How grossly, how devastatingly inadequate is language to express what we sometimes wish to say. How wondrous, too, it must be said, that our language (this one in particular) can say so much, that it possesses such nuance, that it is so supple, so skilled at parsing even slight differences.
We even debate semantics. I prefer "client" over "resident" or "teaching assistant" over "classroom facilitator" over "discussion leader."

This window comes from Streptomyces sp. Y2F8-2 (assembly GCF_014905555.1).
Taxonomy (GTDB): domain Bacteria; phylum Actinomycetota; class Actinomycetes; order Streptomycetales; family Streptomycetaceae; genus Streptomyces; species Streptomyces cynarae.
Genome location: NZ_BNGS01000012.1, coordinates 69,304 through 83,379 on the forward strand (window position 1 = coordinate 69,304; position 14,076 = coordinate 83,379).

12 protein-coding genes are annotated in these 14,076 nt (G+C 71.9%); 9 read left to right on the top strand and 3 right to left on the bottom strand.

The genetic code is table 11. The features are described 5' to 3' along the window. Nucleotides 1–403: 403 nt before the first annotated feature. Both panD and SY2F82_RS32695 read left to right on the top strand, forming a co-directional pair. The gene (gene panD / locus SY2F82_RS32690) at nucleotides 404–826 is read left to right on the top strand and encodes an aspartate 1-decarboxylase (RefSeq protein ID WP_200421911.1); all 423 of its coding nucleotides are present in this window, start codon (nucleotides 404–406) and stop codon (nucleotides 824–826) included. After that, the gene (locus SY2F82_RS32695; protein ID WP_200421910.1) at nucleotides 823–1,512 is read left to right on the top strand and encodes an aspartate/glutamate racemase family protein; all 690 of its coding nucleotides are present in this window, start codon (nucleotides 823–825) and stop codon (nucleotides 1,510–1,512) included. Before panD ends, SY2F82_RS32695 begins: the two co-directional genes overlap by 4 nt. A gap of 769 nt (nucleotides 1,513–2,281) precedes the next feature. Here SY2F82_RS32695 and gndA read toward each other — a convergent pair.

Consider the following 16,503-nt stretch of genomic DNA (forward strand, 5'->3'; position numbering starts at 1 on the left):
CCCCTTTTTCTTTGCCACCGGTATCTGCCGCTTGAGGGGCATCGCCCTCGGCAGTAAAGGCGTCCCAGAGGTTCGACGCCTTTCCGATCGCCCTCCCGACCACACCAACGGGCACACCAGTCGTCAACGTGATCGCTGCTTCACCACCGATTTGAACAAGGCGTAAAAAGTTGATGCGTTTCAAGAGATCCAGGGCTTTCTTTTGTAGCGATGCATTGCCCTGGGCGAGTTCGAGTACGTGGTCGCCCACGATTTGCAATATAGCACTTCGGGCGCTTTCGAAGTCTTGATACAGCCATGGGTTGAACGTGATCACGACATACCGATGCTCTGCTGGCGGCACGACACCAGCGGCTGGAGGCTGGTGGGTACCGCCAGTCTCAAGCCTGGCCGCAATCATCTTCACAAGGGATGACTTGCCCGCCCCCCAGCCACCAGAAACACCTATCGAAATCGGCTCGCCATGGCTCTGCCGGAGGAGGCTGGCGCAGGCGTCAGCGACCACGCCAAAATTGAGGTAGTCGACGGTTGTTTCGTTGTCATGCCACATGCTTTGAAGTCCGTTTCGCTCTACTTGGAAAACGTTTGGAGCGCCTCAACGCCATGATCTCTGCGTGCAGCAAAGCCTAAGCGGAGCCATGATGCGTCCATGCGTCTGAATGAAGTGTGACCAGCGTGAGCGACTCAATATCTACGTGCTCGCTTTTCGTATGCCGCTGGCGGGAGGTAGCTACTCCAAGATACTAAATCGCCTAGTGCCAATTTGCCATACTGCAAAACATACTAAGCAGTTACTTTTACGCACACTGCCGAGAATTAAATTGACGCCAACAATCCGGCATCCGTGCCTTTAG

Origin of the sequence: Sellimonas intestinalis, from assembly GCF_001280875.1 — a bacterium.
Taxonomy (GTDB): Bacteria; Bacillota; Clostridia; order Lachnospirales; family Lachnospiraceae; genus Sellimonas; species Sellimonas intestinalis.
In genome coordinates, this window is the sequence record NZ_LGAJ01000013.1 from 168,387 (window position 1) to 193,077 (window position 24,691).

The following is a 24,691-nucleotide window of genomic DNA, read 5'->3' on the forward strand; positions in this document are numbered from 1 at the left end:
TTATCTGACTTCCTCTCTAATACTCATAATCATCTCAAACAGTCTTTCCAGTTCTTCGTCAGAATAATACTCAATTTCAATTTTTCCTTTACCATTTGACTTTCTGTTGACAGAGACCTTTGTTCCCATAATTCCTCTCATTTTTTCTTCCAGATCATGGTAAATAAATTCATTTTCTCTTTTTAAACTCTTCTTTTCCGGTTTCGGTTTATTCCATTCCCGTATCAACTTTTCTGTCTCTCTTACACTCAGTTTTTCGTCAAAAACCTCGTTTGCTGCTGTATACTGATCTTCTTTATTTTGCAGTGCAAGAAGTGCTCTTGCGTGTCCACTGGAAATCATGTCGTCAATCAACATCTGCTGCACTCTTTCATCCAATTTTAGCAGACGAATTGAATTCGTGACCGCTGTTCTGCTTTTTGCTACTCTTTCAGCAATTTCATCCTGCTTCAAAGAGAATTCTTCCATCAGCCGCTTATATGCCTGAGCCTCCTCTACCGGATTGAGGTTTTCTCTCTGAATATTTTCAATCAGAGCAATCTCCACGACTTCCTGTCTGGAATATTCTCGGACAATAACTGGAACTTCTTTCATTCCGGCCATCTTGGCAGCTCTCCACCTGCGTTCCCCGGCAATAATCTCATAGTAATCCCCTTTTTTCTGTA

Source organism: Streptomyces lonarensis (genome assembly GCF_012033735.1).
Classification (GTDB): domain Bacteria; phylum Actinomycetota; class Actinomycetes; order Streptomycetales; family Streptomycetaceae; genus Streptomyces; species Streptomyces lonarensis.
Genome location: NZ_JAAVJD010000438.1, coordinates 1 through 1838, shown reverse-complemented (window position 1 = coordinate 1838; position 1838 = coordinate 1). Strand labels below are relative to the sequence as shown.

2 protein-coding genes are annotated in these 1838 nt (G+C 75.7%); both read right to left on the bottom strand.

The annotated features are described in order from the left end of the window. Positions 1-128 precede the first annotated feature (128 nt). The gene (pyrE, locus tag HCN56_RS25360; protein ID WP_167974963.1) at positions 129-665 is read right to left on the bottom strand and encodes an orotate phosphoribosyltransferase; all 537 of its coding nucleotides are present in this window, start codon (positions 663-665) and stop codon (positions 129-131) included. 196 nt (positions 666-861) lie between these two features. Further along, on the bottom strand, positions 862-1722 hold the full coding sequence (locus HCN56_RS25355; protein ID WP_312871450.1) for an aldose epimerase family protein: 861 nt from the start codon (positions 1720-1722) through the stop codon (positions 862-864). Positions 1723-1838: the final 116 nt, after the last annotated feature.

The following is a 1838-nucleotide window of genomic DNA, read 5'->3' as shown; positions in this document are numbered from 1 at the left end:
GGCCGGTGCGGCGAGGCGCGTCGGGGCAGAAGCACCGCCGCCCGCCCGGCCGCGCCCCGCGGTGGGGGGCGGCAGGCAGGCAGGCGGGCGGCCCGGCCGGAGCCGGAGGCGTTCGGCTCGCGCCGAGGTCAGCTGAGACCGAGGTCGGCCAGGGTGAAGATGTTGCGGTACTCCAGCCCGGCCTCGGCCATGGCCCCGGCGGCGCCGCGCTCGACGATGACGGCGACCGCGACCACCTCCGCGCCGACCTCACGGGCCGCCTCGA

But so often I find that there is simply nothing to say. There is nothing clever enough, sincere enough; sometimes there are no words. Surely it isn't because I don't know the words; I know so many. I am inclined, rather, to think that it is—instead—that we have failed to invent words for so much of what we feel.
Worse yet, so much of the vocabulary we use to describe how we feel about people has, through overuse (disuse?), become clichéd and trite.
There is only one way out: we must invent more words.
Or perhaps we could paint. Or sing. Or dance.